Thursday, 2 January 2014

Commas before 'Such as'

Removing unnecessary commas can really ease the flow of your writing. I’ve recently come across a really easy one to spot and fix and, once you know it, your writing will only become smoother.

Today’s example sentence is taken from a novel I am editing for a really talented author. Have a little read:

He found that studying left little room for other thoughts, such as childish dreams and desires.

The comma before ‘such as’ is unnecessary and interrupts the flow. Here’s how it reads without:

He found that studying left little room for other thoughts such as childish dreams and desires.

You’ve probably noticed how taking out the comma almost makes no difference at all, but you have to remember the bigger picture. Tweaks like this one are not what will get you noticed by publishers, but if you care about the little tweaks then chances are your writing will be a lot smoother than other contenders.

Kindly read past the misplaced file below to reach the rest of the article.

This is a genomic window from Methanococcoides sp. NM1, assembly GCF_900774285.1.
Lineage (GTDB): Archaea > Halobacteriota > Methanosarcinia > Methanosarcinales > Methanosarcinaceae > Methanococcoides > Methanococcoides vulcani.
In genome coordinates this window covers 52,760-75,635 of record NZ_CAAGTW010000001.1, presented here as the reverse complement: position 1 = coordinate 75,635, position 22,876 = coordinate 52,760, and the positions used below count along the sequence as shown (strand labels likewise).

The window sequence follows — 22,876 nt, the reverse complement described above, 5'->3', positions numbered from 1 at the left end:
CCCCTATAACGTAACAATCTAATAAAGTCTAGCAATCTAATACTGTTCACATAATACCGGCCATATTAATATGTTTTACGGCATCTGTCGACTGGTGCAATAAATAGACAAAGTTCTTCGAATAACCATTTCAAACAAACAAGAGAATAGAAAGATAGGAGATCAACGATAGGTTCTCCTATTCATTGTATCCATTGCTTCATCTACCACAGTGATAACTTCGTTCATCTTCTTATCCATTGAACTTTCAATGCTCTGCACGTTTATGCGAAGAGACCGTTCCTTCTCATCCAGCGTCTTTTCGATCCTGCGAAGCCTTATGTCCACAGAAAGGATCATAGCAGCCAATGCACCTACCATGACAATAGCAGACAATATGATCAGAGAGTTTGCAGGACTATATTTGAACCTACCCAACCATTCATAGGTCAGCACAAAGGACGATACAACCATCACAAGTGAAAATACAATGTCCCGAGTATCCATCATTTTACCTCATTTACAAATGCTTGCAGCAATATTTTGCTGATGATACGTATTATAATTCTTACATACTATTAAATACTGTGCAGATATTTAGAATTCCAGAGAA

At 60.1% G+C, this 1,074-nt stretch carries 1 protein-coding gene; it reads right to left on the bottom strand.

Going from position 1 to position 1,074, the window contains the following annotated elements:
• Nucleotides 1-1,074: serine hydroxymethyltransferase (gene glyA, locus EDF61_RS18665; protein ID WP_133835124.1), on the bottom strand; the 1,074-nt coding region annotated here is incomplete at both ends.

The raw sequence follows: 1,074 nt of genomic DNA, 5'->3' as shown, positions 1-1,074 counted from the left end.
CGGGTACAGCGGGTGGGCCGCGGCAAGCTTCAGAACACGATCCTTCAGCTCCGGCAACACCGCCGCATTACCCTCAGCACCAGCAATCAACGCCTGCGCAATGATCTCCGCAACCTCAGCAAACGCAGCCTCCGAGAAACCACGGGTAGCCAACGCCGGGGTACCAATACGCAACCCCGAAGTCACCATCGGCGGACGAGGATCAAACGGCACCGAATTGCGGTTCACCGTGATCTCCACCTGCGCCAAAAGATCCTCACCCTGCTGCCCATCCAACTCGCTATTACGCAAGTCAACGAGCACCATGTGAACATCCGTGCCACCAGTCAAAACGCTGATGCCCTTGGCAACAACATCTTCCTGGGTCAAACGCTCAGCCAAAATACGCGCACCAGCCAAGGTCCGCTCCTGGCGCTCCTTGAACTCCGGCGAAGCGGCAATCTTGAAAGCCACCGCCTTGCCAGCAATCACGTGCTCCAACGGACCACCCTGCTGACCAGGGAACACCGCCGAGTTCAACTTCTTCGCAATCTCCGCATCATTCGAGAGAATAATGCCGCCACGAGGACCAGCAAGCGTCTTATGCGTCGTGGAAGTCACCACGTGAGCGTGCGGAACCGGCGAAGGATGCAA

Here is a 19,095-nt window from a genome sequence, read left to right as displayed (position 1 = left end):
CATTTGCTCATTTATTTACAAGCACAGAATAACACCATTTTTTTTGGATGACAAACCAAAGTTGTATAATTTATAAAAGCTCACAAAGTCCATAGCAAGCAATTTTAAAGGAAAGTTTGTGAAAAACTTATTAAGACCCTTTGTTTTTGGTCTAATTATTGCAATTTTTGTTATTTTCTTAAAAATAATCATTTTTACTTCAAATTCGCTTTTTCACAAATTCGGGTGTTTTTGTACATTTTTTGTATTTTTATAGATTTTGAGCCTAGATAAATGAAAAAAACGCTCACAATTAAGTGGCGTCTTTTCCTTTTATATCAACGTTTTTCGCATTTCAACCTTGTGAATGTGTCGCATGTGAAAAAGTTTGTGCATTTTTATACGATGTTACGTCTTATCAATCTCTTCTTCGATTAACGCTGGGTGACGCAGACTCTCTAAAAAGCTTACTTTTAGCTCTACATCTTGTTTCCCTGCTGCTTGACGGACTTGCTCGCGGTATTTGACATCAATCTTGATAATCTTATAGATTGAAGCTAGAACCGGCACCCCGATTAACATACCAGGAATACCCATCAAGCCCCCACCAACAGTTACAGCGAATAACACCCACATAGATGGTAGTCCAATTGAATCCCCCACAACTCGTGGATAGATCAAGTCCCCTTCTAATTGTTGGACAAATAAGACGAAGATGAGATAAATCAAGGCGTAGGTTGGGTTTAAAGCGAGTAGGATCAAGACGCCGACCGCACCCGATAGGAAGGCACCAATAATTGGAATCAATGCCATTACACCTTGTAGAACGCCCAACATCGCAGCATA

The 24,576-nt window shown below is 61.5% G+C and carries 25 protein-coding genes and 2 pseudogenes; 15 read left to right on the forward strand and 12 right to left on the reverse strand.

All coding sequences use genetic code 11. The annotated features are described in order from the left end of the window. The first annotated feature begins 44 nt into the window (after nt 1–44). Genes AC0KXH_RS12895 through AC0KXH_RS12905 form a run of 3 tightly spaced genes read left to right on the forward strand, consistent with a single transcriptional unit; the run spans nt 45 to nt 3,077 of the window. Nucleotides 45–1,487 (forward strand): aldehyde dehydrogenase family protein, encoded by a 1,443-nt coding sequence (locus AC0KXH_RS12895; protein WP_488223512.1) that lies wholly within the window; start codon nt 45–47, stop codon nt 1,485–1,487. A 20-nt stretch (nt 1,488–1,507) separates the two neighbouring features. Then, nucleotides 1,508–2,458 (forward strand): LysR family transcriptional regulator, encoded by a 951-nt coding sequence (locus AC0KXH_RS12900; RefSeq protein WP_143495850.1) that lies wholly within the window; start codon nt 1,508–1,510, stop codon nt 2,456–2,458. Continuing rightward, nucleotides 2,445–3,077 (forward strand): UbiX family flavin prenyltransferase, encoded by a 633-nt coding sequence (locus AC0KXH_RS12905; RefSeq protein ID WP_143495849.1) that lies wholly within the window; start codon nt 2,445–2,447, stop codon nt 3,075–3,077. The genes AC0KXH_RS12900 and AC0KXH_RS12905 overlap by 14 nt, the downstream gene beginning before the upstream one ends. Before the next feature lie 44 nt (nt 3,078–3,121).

To take this a step further, there are two ways in which a comma would be appropriate. The first is if we turn ‘such as childish dreams and desires’ into a subordinate clause which adds examples or modifiers to bring colour to the sentence:

He found that studying left little room for other thoughts, such as childish dreams and desires, which helped him stay positive.

Lastly, using the phrase ‘for example’ warrants commas. It practically means the same thing although possibly more appropriate for a report rather than a novel.

He found that studying left little room for other thoughts, for example, childish dreams and desires.

The gist of this is you don’t need a comma before ‘such as’ unless you’ve interrupted the sentence with your examples.